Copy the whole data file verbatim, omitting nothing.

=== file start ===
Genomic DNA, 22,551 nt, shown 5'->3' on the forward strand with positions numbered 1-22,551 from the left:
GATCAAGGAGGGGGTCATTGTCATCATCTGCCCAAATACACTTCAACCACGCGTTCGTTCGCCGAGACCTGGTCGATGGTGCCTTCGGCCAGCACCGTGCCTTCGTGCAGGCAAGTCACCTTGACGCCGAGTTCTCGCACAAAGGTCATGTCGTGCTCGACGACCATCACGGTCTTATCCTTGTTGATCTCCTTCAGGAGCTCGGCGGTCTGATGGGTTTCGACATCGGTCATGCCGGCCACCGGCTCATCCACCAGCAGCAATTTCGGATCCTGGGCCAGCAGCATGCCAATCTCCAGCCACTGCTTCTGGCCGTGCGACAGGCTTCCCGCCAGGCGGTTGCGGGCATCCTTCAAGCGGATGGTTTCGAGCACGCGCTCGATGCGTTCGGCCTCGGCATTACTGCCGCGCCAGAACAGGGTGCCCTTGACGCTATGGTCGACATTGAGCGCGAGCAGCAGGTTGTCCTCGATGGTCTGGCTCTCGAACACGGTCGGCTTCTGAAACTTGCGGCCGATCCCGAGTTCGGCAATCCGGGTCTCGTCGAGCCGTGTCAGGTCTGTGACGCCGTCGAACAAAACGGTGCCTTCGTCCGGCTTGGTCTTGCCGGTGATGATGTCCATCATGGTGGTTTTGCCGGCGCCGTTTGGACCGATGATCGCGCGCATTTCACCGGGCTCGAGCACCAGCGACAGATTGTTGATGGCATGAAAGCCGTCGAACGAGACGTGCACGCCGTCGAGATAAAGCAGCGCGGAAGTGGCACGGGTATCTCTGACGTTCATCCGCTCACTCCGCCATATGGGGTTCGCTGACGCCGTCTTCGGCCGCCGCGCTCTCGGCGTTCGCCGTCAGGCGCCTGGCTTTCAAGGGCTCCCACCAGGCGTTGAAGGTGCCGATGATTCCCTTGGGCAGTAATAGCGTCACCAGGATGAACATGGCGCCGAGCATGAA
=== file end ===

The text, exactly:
Genomic DNA, 22,551 nt, shown 5'->3' on the forward strand with positions numbered 1-22,551 from the left:
GATCAAGGAGGGGGTCATTGTCATCATCTGCCCAAATACACTTCAACCACGCGTTCGTTCGCCGAGACCTGGTCGATGGTGCCTTCGGCCAGCACCGTGCCTTCGTGCAGGCAAGTCACCTTGACGCCGAGTTCTCGCACAAAGGTCATGTCGTGCTCGACGACCATCACGGTCTTATCCTTGTTGATCTCCTTCAGGAGCTCGGCGGTCTGATGGGTTTCGACATCGGTCATGCCGGCCACCGGCTCATCCACCAGCAGCAATTTCGGATCCTGGGCCAGCAGCATGCCAATCTCCAGCCACTGCTTCTGGCCGTGCGACAGGCTTCCCGCCAGGCGGTTGCGGGCATCCTTCAAGCGGATGGTTTCGAGCACGCGCTCGATGCGTTCGGCCTCGGCATTACTGCCGCGCCAGAACAGGGTGCCCTTGACGCTATGGTCGACATTGAGCGCGAGCAGCAGGTTGTCCTCGATGGTCTGGCTCTCGAACACGGTCGGCTTCTGAAACTTGCGGCCGATCCCGAGTTCGGCAATCCGGGTCTCGTCGAGCCGTGTCAGGTCTGTGACGCCGTCGAACAAAACGGTGCCTTCGTCCGGCTTGGTCTTGCCGGTGATGATGTCCATCATGGTGGTTTTGCCGGCGCCGTTTGGACCGATGATCGCGCGCATTTCACCGGGCTCGAGCACCAGCGACAGATTGTTGATGGCATGAAAGCCGTCGAACGAGACGTGCACGCCGTCGAGATAAAGCAGCGCGGAAGTGGCACGGGTATCTCTGACGTTCATCCGCTCACTCCGCCATATGGGGTTCGCTGACGCCGTCTTCGGCCGCCGCGCTCTCGGCGTTCGCCGTCAGGCGCCTGGCTTTCAAGGGCTCCCACCAGGCGTTGAAGGTGCCGATGATTCCCTTGGGCAGTAATAGCGTCACCAGGATGAACATGGCGCCGAGCATGAA